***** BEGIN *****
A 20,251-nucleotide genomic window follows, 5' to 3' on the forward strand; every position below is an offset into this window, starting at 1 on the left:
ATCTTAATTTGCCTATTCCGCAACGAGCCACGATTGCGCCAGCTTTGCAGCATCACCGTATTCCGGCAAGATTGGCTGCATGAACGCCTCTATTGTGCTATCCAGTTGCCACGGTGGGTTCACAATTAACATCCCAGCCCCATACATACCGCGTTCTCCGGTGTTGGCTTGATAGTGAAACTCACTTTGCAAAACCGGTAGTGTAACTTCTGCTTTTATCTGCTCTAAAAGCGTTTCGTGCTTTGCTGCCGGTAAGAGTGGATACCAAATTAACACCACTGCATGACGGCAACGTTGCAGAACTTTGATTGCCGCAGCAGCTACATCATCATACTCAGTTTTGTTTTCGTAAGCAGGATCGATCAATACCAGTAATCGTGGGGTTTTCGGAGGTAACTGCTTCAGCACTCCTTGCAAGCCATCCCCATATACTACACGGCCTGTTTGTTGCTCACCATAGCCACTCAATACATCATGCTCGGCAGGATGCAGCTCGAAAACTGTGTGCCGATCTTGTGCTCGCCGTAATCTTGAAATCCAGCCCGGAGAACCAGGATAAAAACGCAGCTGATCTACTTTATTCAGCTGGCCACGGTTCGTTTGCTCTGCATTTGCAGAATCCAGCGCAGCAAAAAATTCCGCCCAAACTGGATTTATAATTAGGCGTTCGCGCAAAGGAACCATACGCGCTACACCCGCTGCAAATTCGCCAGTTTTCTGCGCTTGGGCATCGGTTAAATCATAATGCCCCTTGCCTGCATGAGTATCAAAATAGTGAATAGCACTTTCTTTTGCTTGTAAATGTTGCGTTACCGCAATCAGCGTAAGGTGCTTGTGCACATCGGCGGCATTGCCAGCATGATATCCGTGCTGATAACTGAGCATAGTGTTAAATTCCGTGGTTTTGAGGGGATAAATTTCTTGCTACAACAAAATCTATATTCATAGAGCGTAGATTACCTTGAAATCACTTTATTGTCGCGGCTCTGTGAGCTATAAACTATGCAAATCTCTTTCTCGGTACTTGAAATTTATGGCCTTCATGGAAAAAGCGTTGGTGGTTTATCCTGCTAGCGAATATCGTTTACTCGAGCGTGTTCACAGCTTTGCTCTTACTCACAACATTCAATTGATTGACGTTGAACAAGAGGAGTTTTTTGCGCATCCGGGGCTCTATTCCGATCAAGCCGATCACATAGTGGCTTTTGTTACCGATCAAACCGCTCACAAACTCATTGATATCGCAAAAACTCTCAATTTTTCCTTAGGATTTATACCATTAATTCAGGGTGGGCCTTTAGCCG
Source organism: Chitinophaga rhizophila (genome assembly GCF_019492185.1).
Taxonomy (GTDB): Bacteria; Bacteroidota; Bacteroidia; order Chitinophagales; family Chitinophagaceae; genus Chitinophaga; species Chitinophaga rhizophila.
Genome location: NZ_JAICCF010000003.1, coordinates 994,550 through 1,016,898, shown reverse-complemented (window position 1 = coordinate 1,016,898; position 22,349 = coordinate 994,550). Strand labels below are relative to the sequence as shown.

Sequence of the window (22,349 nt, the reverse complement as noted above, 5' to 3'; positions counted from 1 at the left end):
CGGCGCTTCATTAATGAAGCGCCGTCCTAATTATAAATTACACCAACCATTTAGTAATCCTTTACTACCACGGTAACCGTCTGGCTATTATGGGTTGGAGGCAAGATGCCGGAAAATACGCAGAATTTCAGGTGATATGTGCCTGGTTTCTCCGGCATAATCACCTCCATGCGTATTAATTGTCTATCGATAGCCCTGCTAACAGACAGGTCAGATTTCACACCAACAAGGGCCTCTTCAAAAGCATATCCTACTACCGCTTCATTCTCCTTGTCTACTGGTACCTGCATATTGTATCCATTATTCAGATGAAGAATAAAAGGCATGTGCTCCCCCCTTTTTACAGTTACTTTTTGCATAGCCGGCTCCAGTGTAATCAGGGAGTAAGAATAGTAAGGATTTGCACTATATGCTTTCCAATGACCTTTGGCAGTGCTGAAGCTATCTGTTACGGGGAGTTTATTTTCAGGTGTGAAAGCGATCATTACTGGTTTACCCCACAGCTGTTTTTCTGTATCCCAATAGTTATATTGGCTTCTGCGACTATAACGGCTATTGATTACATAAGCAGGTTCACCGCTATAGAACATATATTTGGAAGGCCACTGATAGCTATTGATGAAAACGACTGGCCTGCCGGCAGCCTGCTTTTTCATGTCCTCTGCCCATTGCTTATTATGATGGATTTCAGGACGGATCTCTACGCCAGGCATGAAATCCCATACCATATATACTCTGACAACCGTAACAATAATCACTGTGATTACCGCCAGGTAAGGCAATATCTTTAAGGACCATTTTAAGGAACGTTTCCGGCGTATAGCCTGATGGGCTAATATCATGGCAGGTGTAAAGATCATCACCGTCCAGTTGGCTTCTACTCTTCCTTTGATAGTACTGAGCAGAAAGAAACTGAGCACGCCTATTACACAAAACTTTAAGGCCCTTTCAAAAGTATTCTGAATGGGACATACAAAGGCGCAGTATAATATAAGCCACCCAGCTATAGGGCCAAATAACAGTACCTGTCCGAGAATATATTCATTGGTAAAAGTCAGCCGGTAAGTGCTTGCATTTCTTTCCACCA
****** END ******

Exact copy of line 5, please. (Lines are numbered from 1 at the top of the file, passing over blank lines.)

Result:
Genome location: NZ_JAICCF010000003.1, coordinates 994,550 through 1,016,898, shown reverse-complemented (window position 1 = coordinate 1,016,898; position 22,349 = coordinate 994,550). Strand labels below are relative to the sequence as shown.